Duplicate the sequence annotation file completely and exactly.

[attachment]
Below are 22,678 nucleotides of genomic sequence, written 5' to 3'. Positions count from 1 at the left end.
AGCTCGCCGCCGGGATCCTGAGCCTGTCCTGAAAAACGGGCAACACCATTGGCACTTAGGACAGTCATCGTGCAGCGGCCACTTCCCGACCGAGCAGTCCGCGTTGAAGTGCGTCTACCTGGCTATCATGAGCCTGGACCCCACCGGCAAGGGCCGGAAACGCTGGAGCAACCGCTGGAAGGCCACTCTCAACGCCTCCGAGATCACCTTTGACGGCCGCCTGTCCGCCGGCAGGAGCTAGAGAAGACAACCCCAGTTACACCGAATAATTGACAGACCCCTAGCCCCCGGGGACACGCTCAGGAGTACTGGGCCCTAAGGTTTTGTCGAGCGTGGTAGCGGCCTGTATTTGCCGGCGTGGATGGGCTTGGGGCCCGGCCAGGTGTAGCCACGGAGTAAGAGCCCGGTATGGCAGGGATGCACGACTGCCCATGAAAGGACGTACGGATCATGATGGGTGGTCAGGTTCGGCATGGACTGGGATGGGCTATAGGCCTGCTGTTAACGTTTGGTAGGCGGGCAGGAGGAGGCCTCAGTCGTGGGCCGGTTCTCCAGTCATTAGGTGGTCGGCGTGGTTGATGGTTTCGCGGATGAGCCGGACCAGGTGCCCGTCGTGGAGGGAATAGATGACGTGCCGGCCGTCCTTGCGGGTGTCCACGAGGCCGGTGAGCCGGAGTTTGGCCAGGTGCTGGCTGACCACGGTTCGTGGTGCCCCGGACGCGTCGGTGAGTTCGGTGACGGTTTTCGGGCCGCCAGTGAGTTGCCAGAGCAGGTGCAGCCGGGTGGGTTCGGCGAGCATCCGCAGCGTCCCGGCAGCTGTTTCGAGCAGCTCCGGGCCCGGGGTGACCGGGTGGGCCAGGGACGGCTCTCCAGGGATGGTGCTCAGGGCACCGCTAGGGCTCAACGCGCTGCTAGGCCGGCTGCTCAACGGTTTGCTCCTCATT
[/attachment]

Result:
Below are 22,678 nucleotides of genomic sequence, written 5' to 3'. Positions count from 1 at the left end.
AGCTCGCCGCCGGGATCCTGAGCCTGTCCTGAAAAACGGGCAACACCATTGGCACTTAGGACAGTCATCGTGCAGCGGCCACTTCCCGACCGAGCAGTCCGCGTTGAAGTGCGTCTACCTGGCTATCATGAGCCTGGACCCCACCGGCAAGGGCCGGAAACGCTGGAGCAACCGCTGGAAGGCCACTCTCAACGCCTCCGAGATCACCTTTGACGGCCGCCTGTCCGCCGGCAGGAGCTAGAGAAGACAACCCCAGTTACACCGAATAATTGACAGACCCCTAGCCCCCGGGGACACGCTCAGGAGTACTGGGCCCTAAGGTTTTGTCGAGCGTGGTAGCGGCCTGTATTTGCCGGCGTGGATGGGCTTGGGGCCCGGCCAGGTGTAGCCACGGAGTAAGAGCCCGGTATGGCAGGGATGCACGACTGCCCATGAAAGGACGTACGGATCATGATGGGTGGTCAGGTTCGGCATGGACTGGGATGGGCTATAGGCCTGCTGTTAACGTTTGGTAGGCGGGCAGGAGGAGGCCTCAGTCGTGGGCCGGTTCTCCAGTCATTAGGTGGTCGGCGTGGTTGATGGTTTCGCGGATGAGCCGGACCAGGTGCCCGTCGTGGAGGGAATAGATGACGTGCCGGCCGTCCTTGCGGGTGTCCACGAGGCCGGTGAGCCGGAGTTTGGCCAGGTGCTGGCTGACCACGGTTCGTGGTGCCCCGGACGCGTCGGTGAGTTCGGTGACGGTTTTCGGGCCGCCAGTGAGTTGCCAGAGCAGGTGCAGCCGGGTGGGTTCGGCGAGCATCCGCAGCGTCCCGGCAGCTGTTTCGAGCAGCTCCGGGCCCGGGGTGACCGGGTGGGCCAGGGACGGCTCTCCAGGGATGGTGCTCAGGGCACCGCTAGGGCTCAACGCGCTGCTAGGCCGGCTGCTCAACGGTTTGCTCCTCATT